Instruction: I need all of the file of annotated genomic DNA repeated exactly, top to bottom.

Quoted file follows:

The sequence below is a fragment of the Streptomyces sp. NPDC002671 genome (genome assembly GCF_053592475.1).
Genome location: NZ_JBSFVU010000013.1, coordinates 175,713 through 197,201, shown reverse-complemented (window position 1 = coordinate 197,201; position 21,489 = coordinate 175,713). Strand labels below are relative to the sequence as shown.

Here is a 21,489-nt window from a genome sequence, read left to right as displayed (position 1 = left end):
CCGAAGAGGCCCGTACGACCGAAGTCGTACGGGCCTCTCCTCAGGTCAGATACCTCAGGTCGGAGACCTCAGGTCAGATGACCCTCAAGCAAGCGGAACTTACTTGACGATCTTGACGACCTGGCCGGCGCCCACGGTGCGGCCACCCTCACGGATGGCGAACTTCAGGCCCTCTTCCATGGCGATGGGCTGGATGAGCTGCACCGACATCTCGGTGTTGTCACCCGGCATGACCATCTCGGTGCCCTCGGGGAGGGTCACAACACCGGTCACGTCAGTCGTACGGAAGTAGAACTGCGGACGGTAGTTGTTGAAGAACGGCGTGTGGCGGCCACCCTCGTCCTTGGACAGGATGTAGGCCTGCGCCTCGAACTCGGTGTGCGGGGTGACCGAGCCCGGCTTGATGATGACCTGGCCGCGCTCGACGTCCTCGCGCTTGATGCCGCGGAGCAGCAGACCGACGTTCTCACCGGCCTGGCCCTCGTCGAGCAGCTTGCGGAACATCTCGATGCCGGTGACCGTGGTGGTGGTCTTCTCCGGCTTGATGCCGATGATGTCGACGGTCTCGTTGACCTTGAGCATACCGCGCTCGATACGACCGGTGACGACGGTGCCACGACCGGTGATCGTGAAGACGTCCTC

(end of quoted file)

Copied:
The sequence below is a fragment of the Streptomyces sp. NPDC002671 genome (genome assembly GCF_053592475.1).
Genome location: NZ_JBSFVU010000013.1, coordinates 175,713 through 197,201, shown reverse-complemented (window position 1 = coordinate 197,201; position 21,489 = coordinate 175,713). Strand labels below are relative to the sequence as shown.

Here is a 21,489-nt window from a genome sequence, read left to right as displayed (position 1 = left end):
CCGAAGAGGCCCGTACGACCGAAGTCGTACGGGCCTCTCCTCAGGTCAGATACCTCAGGTCGGAGACCTCAGGTCAGATGACCCTCAAGCAAGCGGAACTTACTTGACGATCTTGACGACCTGGCCGGCGCCCACGGTGCGGCCACCCTCACGGATGGCGAACTTCAGGCCCTCTTCCATGGCGATGGGCTGGATGAGCTGCACCGACATCTCGGTGTTGTCACCCGGCATGACCATCTCGGTGCCCTCGGGGAGGGTCACAACACCGGTCACGTCAGTCGTACGGAAGTAGAACTGCGGACGGTAGTTGTTGAAGAACGGCGTGTGGCGGCCACCCTCGTCCTTGGACAGGATGTAGGCCTGCGCCTCGAACTCGGTGTGCGGGGTGACCGAGCCCGGCTTGATGATGACCTGGCCGCGCTCGACGTCCTCGCGCTTGATGCCGCGGAGCAGCAGACCGACGTTCTCACCGGCCTGGCCCTCGTCGAGCAGCTTGCGGAACATCTCGATGCCGGTGACCGTGGTGGTGGTCTTCTCCGGCTTGATGCCGATGATGTCGACGGTCTCGTTGACCTTGAGCATACCGCGCTCGATACGACCGGTGACGACGGTGCCACGACCGGTGATCGTGAAGACGTCCTC